Sunday, July 12, 2015
You Say Nein, I Say Oui....
Stubb of Finland appears to be saying that a deal has been reached in this game of Greek ball, but the deal will be to throw it back to the Greek parliament for enabling laws, and it seems as if the "No" camp is trying to enforce something in which the state properties to be sold of are put into some sort of legal trust fund which backstops the European advances.
Italy (and Draghi) are fighting tooth and nail to prevent a Grexit, joined by France and others. It seems as if they have won for the time being.
I have a post on Italy coming up.
If the Greek debt owed to the EU were to be made half non-interest bearing, it's possible that the accounting rules could be fudged so that no country would have to take that long-term, non-interest bearing debt as an obligation, which would greatly help matters.
But really, this is about Italy.
Update. from FAZ live-blogging:
Nett zu beobachten: EU-Kommissionschef Jean-Claude Juncker drückt Alexis Tsipras zur Begrüßung einen Kuss auf die linke Wange, legt ihm den Arm um die Schulter. Ein gutes Zeichen?The German press changes direction like a school of fishes, and they are now swimming in the other direction. The above: "Good to see: EU Chief Commissioner Jean-Claude Juncker greets Alexis Tsipras with a kiss on the left cheek, wraps his arm around Tsipras' shoulders. A good sign?"
Per your previous post that there is no support for returning to the Drachma. This is because it was constantly devalued and they cannot borrow in Drachma. But that is just what the Greeks need, like it or not.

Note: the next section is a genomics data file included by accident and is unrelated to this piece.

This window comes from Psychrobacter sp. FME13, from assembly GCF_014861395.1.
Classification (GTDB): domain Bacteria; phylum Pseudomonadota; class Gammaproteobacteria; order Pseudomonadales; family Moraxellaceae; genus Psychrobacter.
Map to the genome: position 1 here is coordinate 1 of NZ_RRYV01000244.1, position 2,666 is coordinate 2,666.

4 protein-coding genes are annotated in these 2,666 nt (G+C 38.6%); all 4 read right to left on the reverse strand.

As far as I can tell from what I read, the latest proposal would increase Greek debt to GDP by 20 to 30 percent. That is nuts. They should go full BK saying they were forced out of the union so they are not paying any money back. Nobody beyond the troika is likely to lend them any money now anyway.
The plan is to keep removing the weakest links from the chain until there is only one link left! Only then can the chain be strong! ;)
Darwin had a term for this. It's called survival of the fittest, lol. Sigh.
"...an ugly, unmanaged Grexit may help the rest of Europe breakthrough some longstanding structural change roadblocks."
Since the time of the volkswanderung, Europe has never restructured its society in response to something so trivial as a debt crisis. They will continue as they have been until violence threatens Brussels, and maybe longer than that.